From the early age of competitive swimming athletes have been using various devices to help them get stronger and faster. Fins and paddles were probably among the first training devices to be used by swimmers. Benjamin Franklin, who was an avid swimmer, invented both in the early 18th century (around 1717).
However, in this post I wanted to look at the training gear other than paddles and fins. In particular, I wanted to see how resistance gear has changed in the last 100 years. As the title states, this is not an in-depth review but rather a quick overview of the evolution of resistance equipment for swimmers.
In general all swimming resistance gear can be broken into 3 categories:
Devices that connect a swimmer to the stationary part of the pool. For example, a band that connects a swimmer to the start block.
Devices that are connected to a swimmer and not connected to the a stationary part of the pool. In such cases swimmers usually pull something behind them. For example a parachute, a bucket, etc.
Devices that are worn by a swimmer and that allow free swimming. For example, a drag suit.
The first device I looked at was a "Swimming Apparatus" from 1914. It was invented by C. Homewood.
As you can see from the picture above, the device consisted of something similar to arm and leg warmers. Each of them had several pockets attached to it. Here is an excerpt form the description:
"Since the movements of the limbs in swimming are largely sidewise as well as rearwardly, it is better to have the pockets open obliquely as shown, in order to better engage the water on the power strokes. When the swimmer is progressing forwardly and thrusts out the arms forwardly, the pockets collapse flatly, and offer no opposition to progress through the water. When the limbs are thrust back the pockets open and thus engage the water most efficiently in aiding the swimmer in his forward movement."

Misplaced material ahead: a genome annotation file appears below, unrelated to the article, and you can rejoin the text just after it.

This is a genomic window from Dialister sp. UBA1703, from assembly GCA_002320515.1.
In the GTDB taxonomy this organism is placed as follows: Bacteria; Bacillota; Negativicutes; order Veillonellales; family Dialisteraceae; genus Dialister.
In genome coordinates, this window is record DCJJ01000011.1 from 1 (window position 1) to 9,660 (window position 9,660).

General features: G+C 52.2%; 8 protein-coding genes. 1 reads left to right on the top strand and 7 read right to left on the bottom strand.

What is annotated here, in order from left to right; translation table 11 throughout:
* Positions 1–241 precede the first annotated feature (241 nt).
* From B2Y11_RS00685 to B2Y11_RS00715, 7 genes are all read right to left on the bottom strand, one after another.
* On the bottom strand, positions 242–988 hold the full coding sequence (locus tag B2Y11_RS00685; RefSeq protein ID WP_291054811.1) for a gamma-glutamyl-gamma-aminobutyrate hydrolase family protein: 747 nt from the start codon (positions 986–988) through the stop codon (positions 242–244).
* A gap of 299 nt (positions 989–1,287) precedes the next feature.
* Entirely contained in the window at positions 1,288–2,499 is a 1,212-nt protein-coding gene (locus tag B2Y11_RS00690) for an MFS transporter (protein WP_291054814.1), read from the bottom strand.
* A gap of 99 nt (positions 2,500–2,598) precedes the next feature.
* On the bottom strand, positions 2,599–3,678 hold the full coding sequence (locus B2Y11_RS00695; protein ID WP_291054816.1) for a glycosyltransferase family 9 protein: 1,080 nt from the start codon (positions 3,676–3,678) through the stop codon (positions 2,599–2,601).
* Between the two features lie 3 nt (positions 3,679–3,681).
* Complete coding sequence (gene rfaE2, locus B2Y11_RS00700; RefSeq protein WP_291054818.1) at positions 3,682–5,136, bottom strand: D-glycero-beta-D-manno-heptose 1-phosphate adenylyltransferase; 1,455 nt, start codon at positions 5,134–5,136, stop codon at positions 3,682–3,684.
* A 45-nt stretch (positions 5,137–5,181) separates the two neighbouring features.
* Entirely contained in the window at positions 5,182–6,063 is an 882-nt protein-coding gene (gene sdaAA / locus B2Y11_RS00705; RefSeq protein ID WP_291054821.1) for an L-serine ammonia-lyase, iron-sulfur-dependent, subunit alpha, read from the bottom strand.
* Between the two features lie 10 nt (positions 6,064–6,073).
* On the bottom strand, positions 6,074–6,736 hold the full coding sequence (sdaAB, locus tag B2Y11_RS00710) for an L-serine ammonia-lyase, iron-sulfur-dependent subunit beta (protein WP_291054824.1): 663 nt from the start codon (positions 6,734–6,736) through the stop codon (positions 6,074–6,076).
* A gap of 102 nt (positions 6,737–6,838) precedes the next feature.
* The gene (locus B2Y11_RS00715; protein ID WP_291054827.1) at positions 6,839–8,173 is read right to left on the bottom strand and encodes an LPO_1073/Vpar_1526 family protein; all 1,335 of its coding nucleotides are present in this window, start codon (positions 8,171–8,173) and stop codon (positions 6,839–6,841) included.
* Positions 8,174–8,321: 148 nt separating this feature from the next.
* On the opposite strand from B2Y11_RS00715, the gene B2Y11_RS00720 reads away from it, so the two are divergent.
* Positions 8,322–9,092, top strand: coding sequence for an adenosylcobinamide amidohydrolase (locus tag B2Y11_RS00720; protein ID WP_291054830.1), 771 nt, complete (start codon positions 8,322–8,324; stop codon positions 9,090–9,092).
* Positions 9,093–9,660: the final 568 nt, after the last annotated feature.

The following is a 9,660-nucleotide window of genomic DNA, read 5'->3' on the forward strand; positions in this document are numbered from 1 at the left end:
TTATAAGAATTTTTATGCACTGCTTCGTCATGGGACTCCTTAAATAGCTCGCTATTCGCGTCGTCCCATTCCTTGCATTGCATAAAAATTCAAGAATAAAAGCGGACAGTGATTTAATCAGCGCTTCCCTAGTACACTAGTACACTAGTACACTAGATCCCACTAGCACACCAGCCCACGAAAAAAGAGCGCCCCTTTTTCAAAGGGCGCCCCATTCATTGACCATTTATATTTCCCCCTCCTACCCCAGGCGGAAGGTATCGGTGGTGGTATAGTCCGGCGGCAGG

Today this product would probably be called something like "full drag suit" or "drag leggings". This device was pretty advanced for its time. In fact if you look at this 2010 patent application from Nike Inc., you will find a lot of similarities:
"The athletic garment has a first fabric for covering at least a portion of a first body segment, and a second fabric, different from said first fabric, for covering at least a portion of a second body segment; wherein the second fabric is a turbulence-generating fabric." In other words, there are drag generating pockets. 100 years later, pretty much the same idea is being used in a different sport.
Back to swimming. Let's look at the next training device - Swimming Stroke Development Indicator. This product was invented in 1956 by Stanley Coltune.
It looks a lot like a stretch band that is used by most swimmers today. However, there are two differences here. First, the device is not using a stretch band but a regular cable. Second, it had "a spring-balance force scale for the purpose of indicating relative swimming stroke development." Even though, a spring-balance scale is not very accurate, it was still a good idea for 1956!
Next is a device from 1969 - Variable Resistance Swimmer Training Device.
It was invented by Jacobsen: "a training device for competitive swimmers which can be adjustable mounted on the swimmer's body to provide predetermined resistance of various degrees of the forward movement." Basically, there were several drag generating attachments of various shapes that would be connected to the swimmer. Even today swimmers use similar contraptions (e.g pulling buckets).